AMD’s Reveals New GPU Power Scaling technology: DFRC (Dynamic Frame Rate Control)

Usman Pirzada
Posted Dec 19, 2014
41Shares
Share Tweet Submit

Contrary to popular belief, less demanding games don’t make the GPU sip proportionally less electricity than higher demanding games. Even though the modern GPU does dynamically underclock or overclock itself as needed, reducing power consumption abit, this is rarely perfect and usually has very little effect on the sippage which depends mostly on the vCore.

AMD Catalyst Omega Driver 14.50_RubyA slide from the Omega Drivers Press Deck @AMD Public Domain

DFRC (Dynamic Frame Rate Control) Power Scaling technology promises to bring energy savings to Radeon users

Lets start with the actual reveal. Chris Hook, AMD’s lead PR commented about this Dynamic Frame Rate Control feature at 3DCentre Forums, and stated the following:

Earlier this week I got to play with our new dynamic frame rate control feature in a (coming soon) version of Catalyst and it was AWESOME. Being able to limit your FPS to 60fps on a game where it doesn’t matter too much if you are able to get 150FPS. The power savings were mind blowing. – AMD_Chris (3DCentre.org Forums)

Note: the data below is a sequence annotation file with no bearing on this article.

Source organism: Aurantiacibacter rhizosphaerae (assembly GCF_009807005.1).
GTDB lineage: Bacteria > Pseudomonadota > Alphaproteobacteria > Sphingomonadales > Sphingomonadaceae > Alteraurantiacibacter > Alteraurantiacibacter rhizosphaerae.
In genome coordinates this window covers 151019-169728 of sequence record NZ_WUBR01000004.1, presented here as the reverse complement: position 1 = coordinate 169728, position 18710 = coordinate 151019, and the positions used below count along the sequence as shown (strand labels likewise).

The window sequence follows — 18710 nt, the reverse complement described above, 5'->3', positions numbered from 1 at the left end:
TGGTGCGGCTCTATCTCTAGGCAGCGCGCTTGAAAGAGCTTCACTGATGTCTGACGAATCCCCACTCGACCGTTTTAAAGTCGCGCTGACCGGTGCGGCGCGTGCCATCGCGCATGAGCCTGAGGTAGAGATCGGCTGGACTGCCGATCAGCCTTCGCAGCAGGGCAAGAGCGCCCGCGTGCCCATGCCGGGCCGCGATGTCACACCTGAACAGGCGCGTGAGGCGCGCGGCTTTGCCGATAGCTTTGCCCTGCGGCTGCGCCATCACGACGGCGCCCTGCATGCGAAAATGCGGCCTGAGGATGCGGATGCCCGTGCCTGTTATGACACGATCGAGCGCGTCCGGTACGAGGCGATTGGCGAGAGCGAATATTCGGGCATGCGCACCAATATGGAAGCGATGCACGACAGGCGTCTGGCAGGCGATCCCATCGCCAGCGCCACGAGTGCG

Usually, you can limit fps to 30 or 60 by using VSync, but that technique has the afore mentioned problem of the GPU not scaling efficiently and some side effects which I wont go into here. The power consumption will scale a little of course (because TDP of the die decreases), but it won’t be quite as efficient. I am kind of surprised that there was no mention of this feature in the Omega Slide Deck, which would have seemed the platform of choice for something like this. The thing closest to this was the DRR (Dynamic Refresh Rate) feature, although this one seems like the superset DRR will belong to. Basically, what AMD is claiming with DFRC is setting the refresh rate to your preferred amount.

They do not mention how exactly it will work but if I were to hazard a guess, it probably involves undervolting/overvolting the GPU, while correspondingly increasing or decreasing clocks, till it achieves the input-ed frame rate. Manually inputting the desired frame rates is a feature never seen before ( to my knowledge) and could have very interesting implication leaving aside power saving. You would be able to match odd refresh rates and eliminate tearing without using V-Sync among other things. AMD has hinted that DFRC will be appearing in the next update of Catalyst so we will know the full story about this sooner or later.

Share Tweet Submit